Some of the best investments may not appear to be particularly attractive when they’re first purchased. Their valuations are often low, which suggests they’re unpopular among investors. However, through buying stocks when they are low in value, it’s possible for any investor to generate high capital returns in the long run.
With that in mind, here are two shares which appear to be grossly undervalued given their financial forecasts.
Reporting on Wednesday was Gem Diamonds (LSE: GEMD). The diamond miner reported that 2017 was a difficult year, with its profitability coming under pressure. However, it began to see the impact of changes made to its business model in the second half of the year. For example, there was a significant improvement in the recovery of large diamonds. And with prices continuing to be buoyant, the prospects for the business appear to be bright.
In addition, Gem Diamonds is aiming to become more efficient. The company is targeting the delivery of $100m in cost savings by the end of 2021. It will also seek to deliver $30m in cost savings a year after that date.
But looking ahead, the company is forecast to experience a volatile financial performance over the next two years. Clearly, its profitability is highly dependent on the underlying diamond market. However, with a price-to-earnings (P/E) ratio of around 7, the stock appears to be undervalued at present. While this suggests it’s unpopular among investors and may be a volatile investment, it could also prove to be a highly profitable purchase in the long run.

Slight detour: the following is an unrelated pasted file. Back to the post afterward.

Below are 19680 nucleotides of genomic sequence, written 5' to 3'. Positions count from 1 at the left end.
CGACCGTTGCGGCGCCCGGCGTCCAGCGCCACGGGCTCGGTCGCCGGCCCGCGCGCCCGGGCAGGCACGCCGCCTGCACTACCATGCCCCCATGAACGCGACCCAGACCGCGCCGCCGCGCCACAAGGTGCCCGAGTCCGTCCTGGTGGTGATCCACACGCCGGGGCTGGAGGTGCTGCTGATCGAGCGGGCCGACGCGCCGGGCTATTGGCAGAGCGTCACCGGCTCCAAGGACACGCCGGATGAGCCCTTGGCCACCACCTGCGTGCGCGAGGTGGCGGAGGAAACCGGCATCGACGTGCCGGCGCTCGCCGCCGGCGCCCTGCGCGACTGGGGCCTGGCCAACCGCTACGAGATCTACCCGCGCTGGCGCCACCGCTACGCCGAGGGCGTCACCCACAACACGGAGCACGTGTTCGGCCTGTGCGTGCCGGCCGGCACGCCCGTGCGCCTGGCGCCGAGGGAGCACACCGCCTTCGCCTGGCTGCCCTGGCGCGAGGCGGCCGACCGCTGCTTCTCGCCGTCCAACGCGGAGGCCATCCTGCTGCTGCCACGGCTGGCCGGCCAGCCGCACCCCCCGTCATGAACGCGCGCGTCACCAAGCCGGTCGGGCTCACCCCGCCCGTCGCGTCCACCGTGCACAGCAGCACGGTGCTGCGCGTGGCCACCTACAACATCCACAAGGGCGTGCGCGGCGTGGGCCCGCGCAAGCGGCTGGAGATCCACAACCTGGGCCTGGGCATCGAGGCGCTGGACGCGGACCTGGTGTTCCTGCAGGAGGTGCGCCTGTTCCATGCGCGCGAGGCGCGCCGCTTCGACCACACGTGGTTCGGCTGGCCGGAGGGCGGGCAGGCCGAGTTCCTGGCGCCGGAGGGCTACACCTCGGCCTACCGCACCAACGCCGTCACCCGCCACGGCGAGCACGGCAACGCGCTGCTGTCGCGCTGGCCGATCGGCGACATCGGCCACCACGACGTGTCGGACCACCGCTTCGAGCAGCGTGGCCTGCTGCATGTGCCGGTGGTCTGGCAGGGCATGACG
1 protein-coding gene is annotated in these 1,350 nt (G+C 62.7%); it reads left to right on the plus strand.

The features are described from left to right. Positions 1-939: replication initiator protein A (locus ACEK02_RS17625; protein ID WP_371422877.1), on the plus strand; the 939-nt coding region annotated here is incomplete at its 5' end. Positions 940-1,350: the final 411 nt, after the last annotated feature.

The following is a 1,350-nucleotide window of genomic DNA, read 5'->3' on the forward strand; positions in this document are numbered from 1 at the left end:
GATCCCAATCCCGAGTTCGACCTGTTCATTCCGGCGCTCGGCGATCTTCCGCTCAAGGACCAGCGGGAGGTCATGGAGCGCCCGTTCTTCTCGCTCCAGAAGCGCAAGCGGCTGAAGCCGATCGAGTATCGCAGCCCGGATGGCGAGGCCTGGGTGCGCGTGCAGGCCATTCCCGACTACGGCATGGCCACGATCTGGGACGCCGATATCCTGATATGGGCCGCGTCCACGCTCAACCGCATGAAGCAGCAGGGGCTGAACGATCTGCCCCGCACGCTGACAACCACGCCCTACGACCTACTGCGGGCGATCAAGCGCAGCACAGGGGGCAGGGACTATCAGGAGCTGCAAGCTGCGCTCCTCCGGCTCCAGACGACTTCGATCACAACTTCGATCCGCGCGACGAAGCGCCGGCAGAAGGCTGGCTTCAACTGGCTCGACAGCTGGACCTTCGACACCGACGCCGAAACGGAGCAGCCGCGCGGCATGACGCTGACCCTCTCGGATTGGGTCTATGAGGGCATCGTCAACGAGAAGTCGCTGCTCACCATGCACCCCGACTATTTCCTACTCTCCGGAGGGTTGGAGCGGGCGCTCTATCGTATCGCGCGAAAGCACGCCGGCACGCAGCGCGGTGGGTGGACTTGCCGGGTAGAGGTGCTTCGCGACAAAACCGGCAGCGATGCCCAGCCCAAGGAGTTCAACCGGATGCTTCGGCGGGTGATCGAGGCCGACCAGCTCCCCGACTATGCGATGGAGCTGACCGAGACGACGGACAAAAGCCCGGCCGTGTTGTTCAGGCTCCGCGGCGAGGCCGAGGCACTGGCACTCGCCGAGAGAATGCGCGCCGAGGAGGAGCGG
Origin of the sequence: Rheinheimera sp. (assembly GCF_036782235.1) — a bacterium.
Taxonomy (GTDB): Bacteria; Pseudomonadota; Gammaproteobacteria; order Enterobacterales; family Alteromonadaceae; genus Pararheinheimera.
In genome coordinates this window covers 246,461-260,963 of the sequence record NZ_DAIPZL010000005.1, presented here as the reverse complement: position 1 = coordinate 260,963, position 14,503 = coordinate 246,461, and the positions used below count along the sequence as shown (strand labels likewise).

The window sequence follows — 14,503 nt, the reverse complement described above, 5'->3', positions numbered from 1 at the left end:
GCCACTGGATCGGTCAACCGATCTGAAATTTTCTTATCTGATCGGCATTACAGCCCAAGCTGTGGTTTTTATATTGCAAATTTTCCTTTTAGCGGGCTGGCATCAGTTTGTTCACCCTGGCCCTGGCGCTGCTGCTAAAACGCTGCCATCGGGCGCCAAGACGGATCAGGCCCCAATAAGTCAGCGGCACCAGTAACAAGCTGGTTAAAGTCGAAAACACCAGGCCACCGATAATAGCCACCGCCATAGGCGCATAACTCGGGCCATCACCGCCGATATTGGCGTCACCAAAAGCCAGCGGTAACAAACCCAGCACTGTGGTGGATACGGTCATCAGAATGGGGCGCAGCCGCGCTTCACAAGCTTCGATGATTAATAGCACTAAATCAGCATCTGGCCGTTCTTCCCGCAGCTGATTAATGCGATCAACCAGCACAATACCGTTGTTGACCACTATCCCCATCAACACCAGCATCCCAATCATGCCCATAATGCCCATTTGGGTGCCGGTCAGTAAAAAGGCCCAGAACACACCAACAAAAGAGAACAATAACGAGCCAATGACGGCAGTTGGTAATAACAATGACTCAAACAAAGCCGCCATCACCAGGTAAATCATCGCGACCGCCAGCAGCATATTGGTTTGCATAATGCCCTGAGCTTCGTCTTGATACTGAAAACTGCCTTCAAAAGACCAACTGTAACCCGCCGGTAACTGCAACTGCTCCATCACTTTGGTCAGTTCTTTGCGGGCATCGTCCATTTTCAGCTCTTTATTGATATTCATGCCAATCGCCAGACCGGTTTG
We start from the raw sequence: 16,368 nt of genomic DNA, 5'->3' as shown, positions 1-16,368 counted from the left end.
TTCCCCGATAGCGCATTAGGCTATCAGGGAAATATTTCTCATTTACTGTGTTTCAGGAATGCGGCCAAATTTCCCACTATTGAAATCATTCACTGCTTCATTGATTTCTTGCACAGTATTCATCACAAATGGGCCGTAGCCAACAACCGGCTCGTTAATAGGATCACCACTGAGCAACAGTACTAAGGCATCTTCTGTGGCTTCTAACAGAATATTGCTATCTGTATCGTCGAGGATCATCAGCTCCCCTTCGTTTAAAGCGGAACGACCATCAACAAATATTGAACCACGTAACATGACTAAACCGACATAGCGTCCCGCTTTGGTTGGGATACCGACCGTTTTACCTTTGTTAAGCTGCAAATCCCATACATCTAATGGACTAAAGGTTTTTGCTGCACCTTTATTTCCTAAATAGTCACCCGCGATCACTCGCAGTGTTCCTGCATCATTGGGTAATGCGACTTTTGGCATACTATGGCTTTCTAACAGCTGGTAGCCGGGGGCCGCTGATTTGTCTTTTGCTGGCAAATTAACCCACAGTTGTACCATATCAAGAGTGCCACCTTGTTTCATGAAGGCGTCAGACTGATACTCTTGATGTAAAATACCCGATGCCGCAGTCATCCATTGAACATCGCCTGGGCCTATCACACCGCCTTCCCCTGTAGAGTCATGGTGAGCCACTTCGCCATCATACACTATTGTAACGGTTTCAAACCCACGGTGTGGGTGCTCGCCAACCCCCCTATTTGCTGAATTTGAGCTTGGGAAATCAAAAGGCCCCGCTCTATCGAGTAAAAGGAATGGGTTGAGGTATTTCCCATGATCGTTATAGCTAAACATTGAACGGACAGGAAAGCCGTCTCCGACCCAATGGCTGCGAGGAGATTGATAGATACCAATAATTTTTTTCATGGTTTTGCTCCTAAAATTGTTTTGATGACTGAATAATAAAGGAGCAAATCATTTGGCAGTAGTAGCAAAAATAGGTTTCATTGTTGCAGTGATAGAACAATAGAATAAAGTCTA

Also offering the potential to generate high returns in the long term is gold miner Centamin (LSE: CEY). The company is expected to report a 38% rise in its current-year bottom line, with solid production levels and a firm gold price helping to boost its outlook.
Despite such a high rate of growth, the stock trades on a price-to-earnings growth (PEG) ratio of just 0.4. This suggests it could generate further capital growth in the long run — even after rising by 160% in the last five years.
Certainly, the outlook for the gold price remains uncertain in the near term. Investors may become more bullish about the prospects for the global economy and this may lead to reduced demand for safer assets. However, the prospect of a period of higher inflation over the coming years remains likely and this could ultimately lead to more favourable trading conditions for Centamin and its peers.
As such, now could be the perfect time to buy. Alongside its capital growth potential, it may offer some defensive characteristics in case the recent volatility in share prices continue. This means that it could be a worthwhile addition to a mix of investor portfolios for the long run.
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Peter Stephens owns shares in Centamin. The Motley Fool UK has no position in any of the shares mentioned. Views expressed on the companies mentioned in this article are those of the writer and therefore may differ from the official recommendations we make in our subscription services such as Share Advisor, Hidden Winners and Pro. Here at The Motley Fool we believe that considering a diverse range of insights makes us better investors.